7. Handspinning for Lace: Another Pair of Socks

I hit the jackpot in Christmas 1997 or 1998: my mother gave me a lace flyer for my spinning wheel, and my fiber dealer friends sent me a few ounces of superfine merino top—the perfect fiber for spinning laceweight yarn! And I had the perfect pattern in mind, too: back in the day, Spin Off published a booklet of sock patterns that has since gone out of print. I’d fallen in love with one of the cover projects, Jean Sherman’s Lacy Arrow-patterned Socks. Read more…

8. How to Pet Your Sheep: Preparing Raw Fleece for Spinning

Today I present A Tale of Two Sheepies: the story of my first adventures with raw wool. (There were actually three sheep involved, but two were the same breed.) “It was the best of sheep, it was the worst of ignorance.” Although I didn’t always know what I was doing, trial and error got me through in the end. Read more…

9. Fiber Preparation for Spinning: Of Washing Machines & Drumcarders

My handspinning journey took some interesting turns after I moved to Kansas in 2000 and began teaching at a small university. Despite—because of?—the demands of my career, I kept playing with fiber. Since the university’s art department offered textile classes, I now had access to new some new toys and expert advice. These new resources came in handy as I contemplated processing a great big fleece that I had just acquired—earlier fiber preparation efforts had been fine for smaller amounts of raw wool, but they would take forever on a fleece so large. Read more…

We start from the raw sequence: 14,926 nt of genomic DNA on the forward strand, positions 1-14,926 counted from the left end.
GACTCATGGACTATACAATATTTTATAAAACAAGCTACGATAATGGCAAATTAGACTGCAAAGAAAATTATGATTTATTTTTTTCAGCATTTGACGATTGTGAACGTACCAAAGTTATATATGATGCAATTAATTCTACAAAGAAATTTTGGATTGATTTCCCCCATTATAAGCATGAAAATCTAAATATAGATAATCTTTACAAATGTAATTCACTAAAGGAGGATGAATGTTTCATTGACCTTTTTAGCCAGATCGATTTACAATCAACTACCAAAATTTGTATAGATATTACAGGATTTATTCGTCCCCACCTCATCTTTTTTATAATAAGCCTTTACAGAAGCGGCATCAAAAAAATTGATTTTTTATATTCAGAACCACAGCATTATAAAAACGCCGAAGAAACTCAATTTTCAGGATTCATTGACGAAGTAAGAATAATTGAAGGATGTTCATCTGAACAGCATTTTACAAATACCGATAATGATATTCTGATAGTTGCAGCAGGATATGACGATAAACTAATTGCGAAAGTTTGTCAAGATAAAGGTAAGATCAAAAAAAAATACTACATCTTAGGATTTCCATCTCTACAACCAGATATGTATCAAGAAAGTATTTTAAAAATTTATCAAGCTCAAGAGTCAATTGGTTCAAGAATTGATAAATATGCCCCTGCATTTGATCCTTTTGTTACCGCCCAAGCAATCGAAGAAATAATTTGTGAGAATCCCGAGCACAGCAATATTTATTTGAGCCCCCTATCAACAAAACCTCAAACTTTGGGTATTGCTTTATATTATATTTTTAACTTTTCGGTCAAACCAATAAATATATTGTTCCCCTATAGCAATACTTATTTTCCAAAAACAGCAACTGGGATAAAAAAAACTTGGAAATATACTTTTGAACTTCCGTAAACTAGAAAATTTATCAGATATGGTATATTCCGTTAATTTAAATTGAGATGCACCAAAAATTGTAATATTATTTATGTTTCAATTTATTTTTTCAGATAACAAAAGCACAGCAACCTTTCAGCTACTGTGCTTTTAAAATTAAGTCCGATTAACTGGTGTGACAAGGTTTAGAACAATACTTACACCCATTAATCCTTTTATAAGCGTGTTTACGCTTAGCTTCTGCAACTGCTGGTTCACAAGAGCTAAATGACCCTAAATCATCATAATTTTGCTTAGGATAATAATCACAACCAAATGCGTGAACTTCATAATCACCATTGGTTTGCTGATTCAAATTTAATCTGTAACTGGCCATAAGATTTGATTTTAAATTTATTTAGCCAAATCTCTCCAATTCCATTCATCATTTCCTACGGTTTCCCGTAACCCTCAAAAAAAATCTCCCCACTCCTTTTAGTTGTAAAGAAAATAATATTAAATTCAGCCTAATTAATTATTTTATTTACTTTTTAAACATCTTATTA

Maggie’s wool has so far produced a handy bag with multiple pockets and a sweater.

Maggie’s wool has so far produced a handy bag with multiple pockets and a sweater.

10. How to Spin and Knit with Variegated Yarn

Spinners have many opportunities to see the world through rainbow-colored glasses. Since we possess so much control over our raw materials, we can incorporate colors before, during, or after spinning. I always love spending a day in my studio’s kitchen with dyepots, especially now that I’ve learned what types of dyes work best on protein fibers! But the spinning itself can get a little dull: the constant creation of white or cream yarn feels like driving along an endless highway. When I want to play with color during the spinning process, I get off that highway with one-of-a-kind batts or braids from indie dyers. (Someday when I get really ambitious, I’ll stash dyed top in a wide collection of colors, and then I can blend fiber in unique color combinations—Deb Menz and Judith MacKenzie have inspired me over the years with their superb books and videos. And stay tuned for future posts where I played with color before spinning.) Read more…

11. Closet Full of WHAT??: Spinning Bamboo & Dyeing Tencel

My closet contains more than just sheep: plants and even trees live there! When I began spinning twenty-some years ago, handspinners typically focused on protein fibers (wool, hair, silk—basically anything that comes from animals). Spinners who preferred cellulose fibers generally stuck to linen or cotton, since they were easy to acquire. Manufactured fibers involved more effort in those days: We had to look hard for retailers and then for reliable sources on how to spin, finish, and dye these yarns. Read more…